Getting nominated for “Uncle of the Year” (UoTY) is tough work. Many people are of the naive opinion that a person can be “born in” or “marry” into the position. Oh contraire mon frere. Like any other position of greatness, this title must be earned. So in that context, I was asked by my 12-year-old niece Regan if I would help her with a school science project. Before she could say what exactly I was going to be doing, I said, “YES!”
Little did I know that for two weeks, I was supposed to collect recycling so it could be measured with two different labels. The goal was to see if the label differences affected the recycling behavior. Basically, I was an unpaid recycling man, which isn’t even a real title like garbageman. After about a week or so, this recycling definitely made me uncomfortable.
Let’s be honest for a second- the men and women who pick up the garbage each week are without question the coolest people on the planet. This especially holds true to a five-year-old little boy who is so fascinated by these super heroes, that he follows them for four city blocks away from his house. And like most everyday champions, these brave and dedicated men brought
me him back home after they realized that he had strayed so far from home. So when Regan explained what I was going to be doing for this experiment, I thought I was living some childhood fantasy. That was day one.
The real work begins
By day two, I realized why I didn’t become a garbageman. I hated taking out the garbage as a kid and really don’t like doing it as an adult. But if I was to be nominated for UoTY, I had to persevere. Each day (okay honestly the days when I actually remembered), I would collect the recyclables and return them to Regan so she could manually count each piece collected. As you can see from the pictures, it actually worked. Even with the positive reinforcement, this was an exhausting proposition after day four.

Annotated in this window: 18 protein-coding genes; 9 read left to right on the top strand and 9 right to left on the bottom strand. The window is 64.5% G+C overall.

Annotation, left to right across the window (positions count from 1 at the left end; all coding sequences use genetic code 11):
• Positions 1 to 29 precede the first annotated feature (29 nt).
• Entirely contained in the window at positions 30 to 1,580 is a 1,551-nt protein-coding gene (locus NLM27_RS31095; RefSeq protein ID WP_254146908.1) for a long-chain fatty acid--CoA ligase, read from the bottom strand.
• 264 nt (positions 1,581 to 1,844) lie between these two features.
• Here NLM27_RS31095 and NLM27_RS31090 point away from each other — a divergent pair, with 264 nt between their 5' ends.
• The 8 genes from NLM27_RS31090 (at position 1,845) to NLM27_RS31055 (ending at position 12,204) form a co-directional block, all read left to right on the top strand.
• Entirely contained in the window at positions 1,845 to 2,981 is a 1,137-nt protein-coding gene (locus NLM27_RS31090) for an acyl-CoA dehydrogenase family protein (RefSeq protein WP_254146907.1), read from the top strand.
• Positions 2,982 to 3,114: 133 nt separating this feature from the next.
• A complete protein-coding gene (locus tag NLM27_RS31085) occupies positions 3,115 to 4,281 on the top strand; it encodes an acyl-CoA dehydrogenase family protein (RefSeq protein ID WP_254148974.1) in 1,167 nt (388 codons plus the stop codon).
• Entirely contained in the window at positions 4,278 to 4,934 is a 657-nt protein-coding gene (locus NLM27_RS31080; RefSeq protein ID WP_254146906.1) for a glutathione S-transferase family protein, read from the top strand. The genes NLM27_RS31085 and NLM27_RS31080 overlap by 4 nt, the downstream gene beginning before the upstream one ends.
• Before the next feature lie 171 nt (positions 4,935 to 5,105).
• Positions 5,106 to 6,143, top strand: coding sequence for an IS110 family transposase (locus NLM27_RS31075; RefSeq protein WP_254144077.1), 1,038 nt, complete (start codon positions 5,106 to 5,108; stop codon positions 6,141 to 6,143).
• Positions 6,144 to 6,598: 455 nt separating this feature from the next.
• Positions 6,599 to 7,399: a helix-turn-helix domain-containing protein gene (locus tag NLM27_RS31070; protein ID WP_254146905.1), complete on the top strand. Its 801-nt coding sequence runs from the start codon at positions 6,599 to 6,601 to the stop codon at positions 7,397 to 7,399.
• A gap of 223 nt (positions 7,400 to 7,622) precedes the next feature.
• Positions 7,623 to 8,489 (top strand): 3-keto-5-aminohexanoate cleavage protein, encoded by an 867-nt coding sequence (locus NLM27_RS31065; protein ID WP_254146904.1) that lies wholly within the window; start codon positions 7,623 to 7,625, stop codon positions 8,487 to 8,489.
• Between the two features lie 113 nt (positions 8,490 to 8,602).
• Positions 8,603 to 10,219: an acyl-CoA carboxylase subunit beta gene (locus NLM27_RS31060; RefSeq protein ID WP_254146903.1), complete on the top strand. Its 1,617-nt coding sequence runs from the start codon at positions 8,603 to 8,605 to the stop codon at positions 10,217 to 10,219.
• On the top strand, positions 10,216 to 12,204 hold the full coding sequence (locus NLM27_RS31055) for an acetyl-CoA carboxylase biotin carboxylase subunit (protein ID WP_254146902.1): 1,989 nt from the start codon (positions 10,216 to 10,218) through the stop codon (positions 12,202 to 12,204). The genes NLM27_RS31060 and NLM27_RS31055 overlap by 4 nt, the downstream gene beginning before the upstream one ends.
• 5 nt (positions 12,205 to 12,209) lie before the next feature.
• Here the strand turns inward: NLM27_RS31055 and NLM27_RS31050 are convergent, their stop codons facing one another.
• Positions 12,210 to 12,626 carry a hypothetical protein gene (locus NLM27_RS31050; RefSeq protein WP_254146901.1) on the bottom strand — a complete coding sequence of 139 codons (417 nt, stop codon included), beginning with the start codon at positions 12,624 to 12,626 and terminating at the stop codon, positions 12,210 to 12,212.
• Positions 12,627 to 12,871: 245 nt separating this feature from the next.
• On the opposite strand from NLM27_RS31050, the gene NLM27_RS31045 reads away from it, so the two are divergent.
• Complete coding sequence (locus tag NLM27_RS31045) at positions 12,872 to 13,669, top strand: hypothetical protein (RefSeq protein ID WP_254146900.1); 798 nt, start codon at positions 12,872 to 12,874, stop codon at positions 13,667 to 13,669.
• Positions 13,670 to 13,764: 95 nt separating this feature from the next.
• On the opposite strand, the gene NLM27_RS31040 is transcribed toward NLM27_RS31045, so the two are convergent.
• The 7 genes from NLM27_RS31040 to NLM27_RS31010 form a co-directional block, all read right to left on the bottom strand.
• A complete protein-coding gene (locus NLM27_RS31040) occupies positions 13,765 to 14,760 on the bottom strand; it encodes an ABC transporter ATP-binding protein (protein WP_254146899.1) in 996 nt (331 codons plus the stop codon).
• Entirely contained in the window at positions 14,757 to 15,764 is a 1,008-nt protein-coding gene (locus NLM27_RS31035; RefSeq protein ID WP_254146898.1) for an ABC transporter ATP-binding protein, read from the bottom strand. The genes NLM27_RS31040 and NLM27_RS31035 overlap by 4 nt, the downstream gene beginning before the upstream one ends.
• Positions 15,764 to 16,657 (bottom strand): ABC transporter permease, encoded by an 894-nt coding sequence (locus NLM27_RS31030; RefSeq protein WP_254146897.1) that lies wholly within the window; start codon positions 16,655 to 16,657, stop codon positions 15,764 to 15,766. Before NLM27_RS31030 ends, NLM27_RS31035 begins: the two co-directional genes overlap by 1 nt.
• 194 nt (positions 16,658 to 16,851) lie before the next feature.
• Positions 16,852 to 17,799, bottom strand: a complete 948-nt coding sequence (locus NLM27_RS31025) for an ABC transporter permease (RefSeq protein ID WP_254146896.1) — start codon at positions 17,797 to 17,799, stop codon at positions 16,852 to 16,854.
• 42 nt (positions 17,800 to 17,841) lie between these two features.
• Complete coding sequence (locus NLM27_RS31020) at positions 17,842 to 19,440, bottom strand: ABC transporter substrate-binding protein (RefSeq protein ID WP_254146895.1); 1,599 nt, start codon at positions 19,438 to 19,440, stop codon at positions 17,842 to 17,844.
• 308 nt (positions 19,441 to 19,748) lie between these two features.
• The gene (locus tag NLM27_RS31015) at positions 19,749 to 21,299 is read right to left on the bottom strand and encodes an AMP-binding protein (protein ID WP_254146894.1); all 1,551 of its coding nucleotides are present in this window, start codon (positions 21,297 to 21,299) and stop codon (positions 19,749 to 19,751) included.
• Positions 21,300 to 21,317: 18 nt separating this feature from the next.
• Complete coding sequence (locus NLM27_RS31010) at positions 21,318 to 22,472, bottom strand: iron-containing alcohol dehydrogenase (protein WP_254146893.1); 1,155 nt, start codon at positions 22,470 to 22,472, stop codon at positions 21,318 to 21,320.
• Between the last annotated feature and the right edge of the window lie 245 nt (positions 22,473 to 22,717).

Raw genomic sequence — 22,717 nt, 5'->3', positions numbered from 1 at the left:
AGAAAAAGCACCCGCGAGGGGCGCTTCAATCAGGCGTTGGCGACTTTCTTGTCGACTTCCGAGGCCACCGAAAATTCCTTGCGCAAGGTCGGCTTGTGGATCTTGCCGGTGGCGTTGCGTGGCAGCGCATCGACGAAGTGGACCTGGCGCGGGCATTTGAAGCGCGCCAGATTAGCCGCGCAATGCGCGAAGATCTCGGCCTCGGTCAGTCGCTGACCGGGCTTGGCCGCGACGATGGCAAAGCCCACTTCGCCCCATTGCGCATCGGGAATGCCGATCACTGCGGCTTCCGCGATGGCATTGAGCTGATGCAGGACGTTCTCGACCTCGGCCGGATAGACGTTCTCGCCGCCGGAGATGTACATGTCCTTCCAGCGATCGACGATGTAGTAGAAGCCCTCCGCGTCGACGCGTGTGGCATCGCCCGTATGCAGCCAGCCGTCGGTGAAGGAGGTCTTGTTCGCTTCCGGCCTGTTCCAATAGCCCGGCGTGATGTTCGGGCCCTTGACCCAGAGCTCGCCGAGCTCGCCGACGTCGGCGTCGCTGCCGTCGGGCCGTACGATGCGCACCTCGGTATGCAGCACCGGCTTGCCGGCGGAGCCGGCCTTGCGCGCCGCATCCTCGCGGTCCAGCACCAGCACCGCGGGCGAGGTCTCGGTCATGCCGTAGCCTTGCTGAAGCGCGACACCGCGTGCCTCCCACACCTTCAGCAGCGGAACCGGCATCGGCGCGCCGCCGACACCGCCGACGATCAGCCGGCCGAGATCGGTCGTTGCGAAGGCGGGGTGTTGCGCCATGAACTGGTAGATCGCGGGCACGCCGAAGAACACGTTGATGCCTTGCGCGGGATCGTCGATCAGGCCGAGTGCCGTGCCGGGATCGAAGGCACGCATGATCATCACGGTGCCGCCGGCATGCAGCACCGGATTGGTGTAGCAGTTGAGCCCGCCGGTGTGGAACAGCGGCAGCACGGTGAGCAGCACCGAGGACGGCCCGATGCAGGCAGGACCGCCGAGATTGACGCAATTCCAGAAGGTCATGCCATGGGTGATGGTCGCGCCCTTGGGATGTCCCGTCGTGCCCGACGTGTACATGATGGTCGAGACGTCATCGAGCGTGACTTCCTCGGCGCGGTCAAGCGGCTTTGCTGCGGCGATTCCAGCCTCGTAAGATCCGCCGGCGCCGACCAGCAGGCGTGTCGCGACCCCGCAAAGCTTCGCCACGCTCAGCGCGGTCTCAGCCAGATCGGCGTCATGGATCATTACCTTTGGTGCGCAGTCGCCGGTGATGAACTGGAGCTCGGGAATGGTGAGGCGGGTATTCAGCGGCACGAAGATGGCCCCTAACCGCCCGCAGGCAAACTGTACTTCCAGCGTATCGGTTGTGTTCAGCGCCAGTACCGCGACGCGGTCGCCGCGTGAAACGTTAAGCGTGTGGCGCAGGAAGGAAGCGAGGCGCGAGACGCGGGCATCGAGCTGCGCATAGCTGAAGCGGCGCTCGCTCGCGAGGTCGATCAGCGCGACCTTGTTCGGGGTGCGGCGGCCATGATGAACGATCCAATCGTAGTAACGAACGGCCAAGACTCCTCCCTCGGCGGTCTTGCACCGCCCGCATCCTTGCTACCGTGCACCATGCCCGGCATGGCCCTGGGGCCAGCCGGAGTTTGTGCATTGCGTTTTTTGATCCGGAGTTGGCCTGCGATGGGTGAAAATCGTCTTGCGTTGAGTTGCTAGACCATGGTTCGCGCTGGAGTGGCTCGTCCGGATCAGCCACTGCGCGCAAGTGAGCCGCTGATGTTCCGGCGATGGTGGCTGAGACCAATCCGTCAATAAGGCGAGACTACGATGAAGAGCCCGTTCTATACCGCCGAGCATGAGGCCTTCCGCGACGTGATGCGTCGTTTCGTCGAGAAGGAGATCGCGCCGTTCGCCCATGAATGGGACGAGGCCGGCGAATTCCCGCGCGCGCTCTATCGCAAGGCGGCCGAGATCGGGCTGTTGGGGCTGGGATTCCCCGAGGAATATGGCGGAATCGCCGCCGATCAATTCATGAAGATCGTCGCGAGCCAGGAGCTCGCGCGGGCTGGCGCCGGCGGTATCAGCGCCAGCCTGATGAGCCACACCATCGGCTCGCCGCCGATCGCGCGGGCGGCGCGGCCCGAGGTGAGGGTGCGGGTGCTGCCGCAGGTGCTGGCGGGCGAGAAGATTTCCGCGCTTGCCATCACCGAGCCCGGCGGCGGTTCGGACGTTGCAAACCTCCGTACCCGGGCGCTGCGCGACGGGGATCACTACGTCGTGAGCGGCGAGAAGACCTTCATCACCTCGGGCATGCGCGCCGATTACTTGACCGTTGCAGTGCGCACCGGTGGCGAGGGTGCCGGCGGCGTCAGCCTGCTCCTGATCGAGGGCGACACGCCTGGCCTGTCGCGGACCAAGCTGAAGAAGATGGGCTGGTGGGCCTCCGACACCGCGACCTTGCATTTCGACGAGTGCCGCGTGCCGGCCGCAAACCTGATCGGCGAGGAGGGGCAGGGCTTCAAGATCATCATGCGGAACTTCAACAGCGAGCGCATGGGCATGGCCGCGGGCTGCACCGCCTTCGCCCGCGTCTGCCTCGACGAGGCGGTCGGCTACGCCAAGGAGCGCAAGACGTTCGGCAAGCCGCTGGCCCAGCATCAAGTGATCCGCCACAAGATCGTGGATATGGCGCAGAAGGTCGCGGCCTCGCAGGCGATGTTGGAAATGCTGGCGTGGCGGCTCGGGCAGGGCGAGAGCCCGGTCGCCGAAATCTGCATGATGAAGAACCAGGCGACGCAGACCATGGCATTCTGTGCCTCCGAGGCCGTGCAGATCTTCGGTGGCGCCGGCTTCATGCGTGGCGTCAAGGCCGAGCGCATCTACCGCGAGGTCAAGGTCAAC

After about a
year week, we changed labels to see if pictured labels would have an even greater positive effect on the recycling efforts. Interestingly, they did not. From a few interviews, we learned that having labels on both bins caused “confusion” (translation: if it takes longer than a nanosecond to decide which bin to use, either will suffice). One side benefit of this project is what I learned about recycling as a whole.
I didn’t realize that everything with the recycling logo (below) isn’t actually able to be recycled.
This is where it becomes uncomfortable. For the most part, only plastics with the following logo should be recycled.
So, not only do we need to recycle, we need to be even more specific when we recycle. Here’s where we find the leadership application.
Your leadership lesson
When a leader knows what to do, they have the choice to
Based on this information, our office has now placed a label on one of the bins and plans to put more bins in place. Additionally, we will be creating a new label to encourage more people to participate. Sound like a lot of work? You bet. Is this what the courageous garbage men and women do on daily basis (barring the relentless winters and multiple polar vortexes don’t keep diverting them to snow removal duties)? Of course. Do I want to explore leaving the coaching profession after this experiment? That answer is a definite no!